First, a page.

Sunday, July 08, 2012

Why the Capital Should be Moved to Cork (Seriously)

They are rabbiting on again on the Marian Finucane show on radio again this morning, this time about the conflict of interest story re: Terry Prone and Tom Savage, the PR Consultant and her husband, the Chairman of the RTE Authority.  Government representatives (to whom the RTE Authority reports) are sitting on the panel. in the RTE Studios (that Savage is, ostensibly, responsible for), presumably all being paid by RTE to be there (saving, one would hope, the politicians themselves).  Mike Soden, government sanctioned Central Bank Commissioner (and former CEO of Bank of Ireland); Pat Rabbitte Minister for Communications, from Mayo, now Dublin South West; Sam Smyth, long-in-the-tooth Dublin journalist, from the North, resident in Dublin for several decades now; and so on and so forth.  The Dublin elite, talking about Dublin conflicts of interest, feigning shock and amazement for the benefit of their advertisers.

Them 'n' Us

Now, I'm not the Michael Lowry / Jackie Healy Rae begrudge 'them in Dublin' camp, but the more we try and establish a framework for recovery, the more things stay the same.  If Tom Savage steps down from the RTE Authority, he will be replaced by another insider.  We're not going to see a BBC exec parachuted in, or some new blood arriving to establish a new strategic direction.  Instead, we'll see a safe pair of hands, responsible for a key strategic asset of the state, someone familiar with the organisation and the processes in Dublin.  In other words, nothing changes.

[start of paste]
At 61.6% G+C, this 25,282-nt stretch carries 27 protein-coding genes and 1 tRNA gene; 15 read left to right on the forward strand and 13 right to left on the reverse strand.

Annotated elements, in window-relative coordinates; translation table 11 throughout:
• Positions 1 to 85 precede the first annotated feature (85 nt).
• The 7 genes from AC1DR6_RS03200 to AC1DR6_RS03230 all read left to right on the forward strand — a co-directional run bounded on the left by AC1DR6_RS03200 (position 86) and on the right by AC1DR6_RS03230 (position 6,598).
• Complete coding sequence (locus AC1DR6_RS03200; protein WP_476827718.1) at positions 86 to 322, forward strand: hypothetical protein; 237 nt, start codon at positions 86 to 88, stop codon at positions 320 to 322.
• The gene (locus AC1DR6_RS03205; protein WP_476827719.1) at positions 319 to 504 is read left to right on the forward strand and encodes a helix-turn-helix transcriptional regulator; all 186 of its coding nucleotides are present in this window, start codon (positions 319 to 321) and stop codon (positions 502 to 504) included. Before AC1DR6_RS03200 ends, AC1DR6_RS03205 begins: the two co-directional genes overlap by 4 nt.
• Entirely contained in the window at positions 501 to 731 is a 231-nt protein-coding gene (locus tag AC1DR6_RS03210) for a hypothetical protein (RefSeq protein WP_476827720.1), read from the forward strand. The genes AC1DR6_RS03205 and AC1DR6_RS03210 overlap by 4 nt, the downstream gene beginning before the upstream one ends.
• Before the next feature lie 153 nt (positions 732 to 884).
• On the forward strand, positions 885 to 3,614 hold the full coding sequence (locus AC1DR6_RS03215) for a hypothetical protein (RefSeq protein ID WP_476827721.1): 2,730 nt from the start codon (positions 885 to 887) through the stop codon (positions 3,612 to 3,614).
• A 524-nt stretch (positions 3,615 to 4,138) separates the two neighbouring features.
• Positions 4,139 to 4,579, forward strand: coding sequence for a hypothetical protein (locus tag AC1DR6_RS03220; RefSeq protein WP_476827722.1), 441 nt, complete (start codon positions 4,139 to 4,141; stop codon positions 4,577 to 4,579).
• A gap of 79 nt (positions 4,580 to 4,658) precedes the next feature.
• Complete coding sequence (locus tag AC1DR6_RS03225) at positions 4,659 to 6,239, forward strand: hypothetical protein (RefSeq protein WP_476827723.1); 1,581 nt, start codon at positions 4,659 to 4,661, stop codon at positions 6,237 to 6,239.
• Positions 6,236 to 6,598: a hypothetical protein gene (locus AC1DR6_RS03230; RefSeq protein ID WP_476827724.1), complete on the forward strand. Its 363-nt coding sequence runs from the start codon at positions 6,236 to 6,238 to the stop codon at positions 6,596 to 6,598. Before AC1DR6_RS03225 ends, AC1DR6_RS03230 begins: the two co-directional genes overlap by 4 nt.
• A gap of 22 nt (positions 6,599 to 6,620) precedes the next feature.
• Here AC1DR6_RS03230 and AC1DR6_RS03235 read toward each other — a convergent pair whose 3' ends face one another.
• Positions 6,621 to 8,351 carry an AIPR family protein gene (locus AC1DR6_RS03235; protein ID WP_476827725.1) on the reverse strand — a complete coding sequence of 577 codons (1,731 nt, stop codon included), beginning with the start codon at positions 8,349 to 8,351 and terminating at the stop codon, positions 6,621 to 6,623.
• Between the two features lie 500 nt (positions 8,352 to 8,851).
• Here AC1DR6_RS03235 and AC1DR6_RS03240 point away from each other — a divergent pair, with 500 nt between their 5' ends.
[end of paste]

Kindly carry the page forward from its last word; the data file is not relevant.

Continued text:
At a very fundamental level, there is high rhetoric about change (such as the Constitutional Commission), but absolutely no appetite for change.  Fine Gael is a different set of people doing the same thing as Fianna Fail did before them.  The tribunals and commissions and the courts retain their separation and protectionism (constitutionally mandated, of course), and Fine Gael will not have their triumph taken from them after 100 years of trying.  To change the establishment, which needs to to be completely redesigned, would be to deny themselves dominon over that establishment that they have fought for 100 years to achieve.

And so say all of them 

The civil service, the journalists, the PR consultants, the lobbyists, the infrastructure of the Dublin administration to a man want everything to stay the same.  Meanwhile, the debt pile gets higher, unemployment gets worse, the gap between rich and poor gets higher, house prices stagnate or continue to fall (particularly outside Dublin), and the voiceless in society get further isolated and disenfranchised.  Fewer and fewer people vote; local government is increasingly emaciated; what power remains in the country (that which has not evacuated to Brussels) gets drawn up into the Dublin vortex, and the leeches and the parasites of power are sated.

Plus ça change, plus c'est la même chose